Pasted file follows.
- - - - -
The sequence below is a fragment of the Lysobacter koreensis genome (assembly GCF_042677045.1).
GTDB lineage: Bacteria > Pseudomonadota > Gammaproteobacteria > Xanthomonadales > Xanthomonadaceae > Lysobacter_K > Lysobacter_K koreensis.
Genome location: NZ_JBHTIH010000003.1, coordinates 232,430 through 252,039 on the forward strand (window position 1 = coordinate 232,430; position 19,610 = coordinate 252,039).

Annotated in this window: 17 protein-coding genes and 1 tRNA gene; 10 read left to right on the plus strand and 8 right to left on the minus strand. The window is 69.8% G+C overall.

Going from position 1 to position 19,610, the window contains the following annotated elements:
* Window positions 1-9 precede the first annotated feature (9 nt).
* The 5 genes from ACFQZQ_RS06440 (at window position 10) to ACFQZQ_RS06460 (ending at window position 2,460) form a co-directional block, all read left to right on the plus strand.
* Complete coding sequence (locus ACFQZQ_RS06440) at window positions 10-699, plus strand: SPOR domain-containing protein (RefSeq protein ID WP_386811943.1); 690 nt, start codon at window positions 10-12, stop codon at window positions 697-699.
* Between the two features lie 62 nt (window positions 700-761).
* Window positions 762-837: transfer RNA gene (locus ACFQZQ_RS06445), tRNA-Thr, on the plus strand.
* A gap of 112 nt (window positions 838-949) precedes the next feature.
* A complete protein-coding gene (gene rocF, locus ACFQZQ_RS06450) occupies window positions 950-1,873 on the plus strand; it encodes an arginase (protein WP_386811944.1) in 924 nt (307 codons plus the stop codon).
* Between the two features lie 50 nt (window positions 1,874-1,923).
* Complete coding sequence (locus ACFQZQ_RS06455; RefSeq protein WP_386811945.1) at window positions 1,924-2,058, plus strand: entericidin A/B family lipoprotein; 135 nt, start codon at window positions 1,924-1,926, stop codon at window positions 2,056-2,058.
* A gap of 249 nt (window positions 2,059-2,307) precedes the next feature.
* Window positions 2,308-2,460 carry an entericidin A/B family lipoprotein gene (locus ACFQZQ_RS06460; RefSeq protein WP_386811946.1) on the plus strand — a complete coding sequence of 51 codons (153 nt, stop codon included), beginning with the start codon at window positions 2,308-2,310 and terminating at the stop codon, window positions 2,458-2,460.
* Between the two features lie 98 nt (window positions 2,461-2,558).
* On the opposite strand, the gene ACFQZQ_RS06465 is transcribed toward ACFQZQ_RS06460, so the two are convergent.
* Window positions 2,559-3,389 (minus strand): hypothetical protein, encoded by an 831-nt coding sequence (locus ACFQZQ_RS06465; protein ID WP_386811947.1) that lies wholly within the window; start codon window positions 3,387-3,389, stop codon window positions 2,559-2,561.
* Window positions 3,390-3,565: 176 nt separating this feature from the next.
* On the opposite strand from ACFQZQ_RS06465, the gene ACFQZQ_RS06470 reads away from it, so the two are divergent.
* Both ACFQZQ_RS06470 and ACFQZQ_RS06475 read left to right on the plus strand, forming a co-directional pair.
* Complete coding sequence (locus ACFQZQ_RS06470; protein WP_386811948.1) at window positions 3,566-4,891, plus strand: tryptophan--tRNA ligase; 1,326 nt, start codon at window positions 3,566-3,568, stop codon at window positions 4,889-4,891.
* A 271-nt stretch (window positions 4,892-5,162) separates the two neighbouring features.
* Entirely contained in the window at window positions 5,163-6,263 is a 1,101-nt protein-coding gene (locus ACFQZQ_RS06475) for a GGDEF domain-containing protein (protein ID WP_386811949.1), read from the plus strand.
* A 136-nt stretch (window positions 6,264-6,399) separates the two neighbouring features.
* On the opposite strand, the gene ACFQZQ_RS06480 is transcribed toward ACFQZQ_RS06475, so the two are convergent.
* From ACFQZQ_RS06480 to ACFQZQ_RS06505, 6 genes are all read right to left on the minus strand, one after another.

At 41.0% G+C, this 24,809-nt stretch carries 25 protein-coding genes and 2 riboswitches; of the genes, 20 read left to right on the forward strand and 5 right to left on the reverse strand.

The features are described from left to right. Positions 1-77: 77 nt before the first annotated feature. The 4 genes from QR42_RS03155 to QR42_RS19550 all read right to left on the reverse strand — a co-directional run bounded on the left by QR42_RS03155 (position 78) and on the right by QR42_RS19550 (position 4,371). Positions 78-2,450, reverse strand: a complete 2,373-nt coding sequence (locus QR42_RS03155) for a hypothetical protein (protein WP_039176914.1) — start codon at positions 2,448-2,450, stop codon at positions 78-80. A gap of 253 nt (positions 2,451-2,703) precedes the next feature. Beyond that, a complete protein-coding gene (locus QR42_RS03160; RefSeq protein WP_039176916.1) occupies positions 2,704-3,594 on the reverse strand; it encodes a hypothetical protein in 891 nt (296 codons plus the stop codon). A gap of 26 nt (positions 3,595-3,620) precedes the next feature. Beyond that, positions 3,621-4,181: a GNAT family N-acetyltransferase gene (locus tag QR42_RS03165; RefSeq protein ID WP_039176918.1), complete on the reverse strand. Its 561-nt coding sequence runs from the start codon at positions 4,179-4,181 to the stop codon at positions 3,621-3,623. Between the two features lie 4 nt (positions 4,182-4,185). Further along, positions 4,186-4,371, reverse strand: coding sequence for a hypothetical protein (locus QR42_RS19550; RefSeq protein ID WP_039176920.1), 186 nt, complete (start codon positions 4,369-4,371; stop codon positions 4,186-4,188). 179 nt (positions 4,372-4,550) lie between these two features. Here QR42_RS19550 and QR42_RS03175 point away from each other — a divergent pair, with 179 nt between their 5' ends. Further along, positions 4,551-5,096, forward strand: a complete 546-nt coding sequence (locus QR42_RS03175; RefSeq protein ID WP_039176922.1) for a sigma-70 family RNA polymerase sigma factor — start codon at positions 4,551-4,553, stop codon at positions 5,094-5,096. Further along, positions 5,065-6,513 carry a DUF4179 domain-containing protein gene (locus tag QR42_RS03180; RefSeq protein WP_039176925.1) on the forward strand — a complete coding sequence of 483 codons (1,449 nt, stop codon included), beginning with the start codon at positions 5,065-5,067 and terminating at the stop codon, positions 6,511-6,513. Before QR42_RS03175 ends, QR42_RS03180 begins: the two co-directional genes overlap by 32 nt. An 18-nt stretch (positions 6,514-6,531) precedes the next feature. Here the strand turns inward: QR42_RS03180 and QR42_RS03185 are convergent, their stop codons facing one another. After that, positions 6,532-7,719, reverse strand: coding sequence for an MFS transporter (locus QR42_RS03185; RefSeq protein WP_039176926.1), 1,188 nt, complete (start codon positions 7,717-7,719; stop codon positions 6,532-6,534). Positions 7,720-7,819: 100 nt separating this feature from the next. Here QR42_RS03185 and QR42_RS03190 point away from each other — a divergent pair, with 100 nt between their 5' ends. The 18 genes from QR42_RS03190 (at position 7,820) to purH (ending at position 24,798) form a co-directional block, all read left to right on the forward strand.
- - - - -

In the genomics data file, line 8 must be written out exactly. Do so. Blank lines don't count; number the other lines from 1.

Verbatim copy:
* Complete coding sequence (locus ACFQZQ_RS06440) at window positions 10-699, plus strand: SPOR domain-containing protein (RefSeq protein ID WP_386811943.1); 690 nt, start codon at window positions 10-12, stop codon at window positions 697-699.